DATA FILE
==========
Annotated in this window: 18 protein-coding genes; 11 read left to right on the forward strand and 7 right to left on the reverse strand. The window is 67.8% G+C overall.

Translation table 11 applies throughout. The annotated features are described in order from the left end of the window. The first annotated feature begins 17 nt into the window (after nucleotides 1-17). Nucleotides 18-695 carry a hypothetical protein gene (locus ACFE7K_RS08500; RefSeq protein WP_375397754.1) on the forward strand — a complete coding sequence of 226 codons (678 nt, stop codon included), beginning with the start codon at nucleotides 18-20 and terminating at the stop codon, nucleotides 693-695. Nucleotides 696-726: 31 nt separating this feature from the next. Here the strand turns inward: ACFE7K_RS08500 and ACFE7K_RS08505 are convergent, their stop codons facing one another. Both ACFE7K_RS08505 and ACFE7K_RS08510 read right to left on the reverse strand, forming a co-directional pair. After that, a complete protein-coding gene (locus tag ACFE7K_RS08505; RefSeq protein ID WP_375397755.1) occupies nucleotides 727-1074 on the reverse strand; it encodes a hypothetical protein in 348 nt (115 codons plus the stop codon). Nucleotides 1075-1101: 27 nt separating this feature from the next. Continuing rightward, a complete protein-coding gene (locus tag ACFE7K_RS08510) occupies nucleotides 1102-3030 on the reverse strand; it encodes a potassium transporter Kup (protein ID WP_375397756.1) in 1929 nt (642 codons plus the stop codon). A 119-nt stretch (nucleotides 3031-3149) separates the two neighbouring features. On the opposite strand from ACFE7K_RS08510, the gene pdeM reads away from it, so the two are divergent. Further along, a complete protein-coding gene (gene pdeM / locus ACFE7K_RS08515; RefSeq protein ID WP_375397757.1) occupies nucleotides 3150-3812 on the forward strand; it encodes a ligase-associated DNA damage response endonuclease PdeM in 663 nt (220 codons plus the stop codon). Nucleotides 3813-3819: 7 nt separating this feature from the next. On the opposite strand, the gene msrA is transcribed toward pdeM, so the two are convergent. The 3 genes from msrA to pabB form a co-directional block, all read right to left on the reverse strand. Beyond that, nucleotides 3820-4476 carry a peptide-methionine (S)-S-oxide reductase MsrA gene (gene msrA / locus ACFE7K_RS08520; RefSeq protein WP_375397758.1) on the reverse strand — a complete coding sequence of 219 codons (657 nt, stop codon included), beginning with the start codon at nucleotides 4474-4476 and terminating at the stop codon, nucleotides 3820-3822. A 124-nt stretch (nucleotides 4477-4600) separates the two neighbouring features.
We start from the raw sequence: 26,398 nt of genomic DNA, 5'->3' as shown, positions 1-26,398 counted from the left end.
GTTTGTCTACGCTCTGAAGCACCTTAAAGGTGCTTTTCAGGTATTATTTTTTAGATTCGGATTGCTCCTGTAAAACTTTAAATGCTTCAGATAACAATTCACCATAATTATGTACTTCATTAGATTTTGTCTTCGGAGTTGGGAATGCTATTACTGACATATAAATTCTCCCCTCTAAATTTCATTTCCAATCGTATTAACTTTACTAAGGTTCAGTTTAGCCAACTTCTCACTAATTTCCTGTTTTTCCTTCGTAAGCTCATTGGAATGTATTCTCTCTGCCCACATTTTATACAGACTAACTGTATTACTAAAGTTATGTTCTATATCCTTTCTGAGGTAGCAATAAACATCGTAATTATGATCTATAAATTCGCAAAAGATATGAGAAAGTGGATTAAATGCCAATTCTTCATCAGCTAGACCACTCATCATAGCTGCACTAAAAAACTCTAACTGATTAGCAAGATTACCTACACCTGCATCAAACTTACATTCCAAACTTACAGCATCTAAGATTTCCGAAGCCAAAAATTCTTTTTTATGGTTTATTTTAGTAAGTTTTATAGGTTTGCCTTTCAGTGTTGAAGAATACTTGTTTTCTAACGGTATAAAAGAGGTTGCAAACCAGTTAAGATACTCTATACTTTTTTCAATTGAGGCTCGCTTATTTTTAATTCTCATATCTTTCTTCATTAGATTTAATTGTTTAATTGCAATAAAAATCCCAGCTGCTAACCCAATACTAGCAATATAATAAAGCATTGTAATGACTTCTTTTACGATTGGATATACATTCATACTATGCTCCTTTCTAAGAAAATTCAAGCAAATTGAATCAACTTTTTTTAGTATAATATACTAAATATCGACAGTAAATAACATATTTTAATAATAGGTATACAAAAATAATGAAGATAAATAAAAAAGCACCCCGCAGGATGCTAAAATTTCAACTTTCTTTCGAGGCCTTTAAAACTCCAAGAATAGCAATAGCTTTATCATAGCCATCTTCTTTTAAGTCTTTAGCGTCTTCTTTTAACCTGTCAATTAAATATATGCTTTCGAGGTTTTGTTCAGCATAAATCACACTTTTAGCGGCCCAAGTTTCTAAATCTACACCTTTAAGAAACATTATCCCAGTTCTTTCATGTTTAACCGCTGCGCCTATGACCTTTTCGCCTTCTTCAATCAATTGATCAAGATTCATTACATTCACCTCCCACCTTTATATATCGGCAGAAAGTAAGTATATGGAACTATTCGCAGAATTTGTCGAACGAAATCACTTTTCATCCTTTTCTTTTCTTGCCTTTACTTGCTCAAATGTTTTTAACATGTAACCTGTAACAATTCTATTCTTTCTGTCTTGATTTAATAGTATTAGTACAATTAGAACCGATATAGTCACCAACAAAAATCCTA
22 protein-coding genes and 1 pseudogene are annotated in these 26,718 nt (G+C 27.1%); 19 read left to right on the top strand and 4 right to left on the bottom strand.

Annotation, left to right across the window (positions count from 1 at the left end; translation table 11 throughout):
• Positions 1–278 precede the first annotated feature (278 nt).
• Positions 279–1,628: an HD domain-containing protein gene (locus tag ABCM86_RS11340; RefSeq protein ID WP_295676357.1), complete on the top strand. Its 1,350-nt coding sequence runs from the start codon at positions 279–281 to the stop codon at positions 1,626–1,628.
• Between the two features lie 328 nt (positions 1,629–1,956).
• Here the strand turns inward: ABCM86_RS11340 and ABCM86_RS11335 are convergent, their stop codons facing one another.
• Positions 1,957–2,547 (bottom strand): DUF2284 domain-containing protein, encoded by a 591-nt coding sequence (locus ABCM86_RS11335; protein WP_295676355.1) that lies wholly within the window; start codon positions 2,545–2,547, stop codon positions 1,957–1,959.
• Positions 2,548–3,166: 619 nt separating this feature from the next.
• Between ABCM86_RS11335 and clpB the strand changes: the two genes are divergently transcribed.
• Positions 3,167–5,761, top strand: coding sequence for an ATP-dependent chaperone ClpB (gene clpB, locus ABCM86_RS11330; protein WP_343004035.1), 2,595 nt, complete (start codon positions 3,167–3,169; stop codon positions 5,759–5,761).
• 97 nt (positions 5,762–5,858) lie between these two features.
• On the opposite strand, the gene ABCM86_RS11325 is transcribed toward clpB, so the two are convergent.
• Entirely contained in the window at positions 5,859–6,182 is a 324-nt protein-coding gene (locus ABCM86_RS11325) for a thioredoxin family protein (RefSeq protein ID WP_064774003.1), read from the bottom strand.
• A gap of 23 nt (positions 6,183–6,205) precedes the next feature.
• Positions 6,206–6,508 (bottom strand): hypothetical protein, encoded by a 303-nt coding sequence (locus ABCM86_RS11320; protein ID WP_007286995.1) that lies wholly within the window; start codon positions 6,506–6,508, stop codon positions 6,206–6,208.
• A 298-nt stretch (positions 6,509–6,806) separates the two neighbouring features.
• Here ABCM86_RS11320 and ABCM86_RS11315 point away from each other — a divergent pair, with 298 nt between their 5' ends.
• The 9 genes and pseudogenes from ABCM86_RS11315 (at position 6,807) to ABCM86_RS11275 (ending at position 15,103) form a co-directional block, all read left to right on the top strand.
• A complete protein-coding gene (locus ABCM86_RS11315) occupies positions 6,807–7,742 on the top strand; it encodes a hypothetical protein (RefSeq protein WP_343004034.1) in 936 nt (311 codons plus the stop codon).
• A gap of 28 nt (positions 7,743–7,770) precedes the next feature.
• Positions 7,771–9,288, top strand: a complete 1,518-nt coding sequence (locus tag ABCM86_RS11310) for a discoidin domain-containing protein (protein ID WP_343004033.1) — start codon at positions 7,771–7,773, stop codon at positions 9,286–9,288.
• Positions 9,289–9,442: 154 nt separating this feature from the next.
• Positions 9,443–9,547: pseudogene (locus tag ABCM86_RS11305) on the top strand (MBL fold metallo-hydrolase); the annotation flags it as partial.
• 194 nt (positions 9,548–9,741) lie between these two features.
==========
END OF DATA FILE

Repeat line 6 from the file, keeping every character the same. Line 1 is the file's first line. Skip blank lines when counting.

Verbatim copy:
Annotation, left to right across the window (positions count from 1 at the left end; translation table 11 throughout):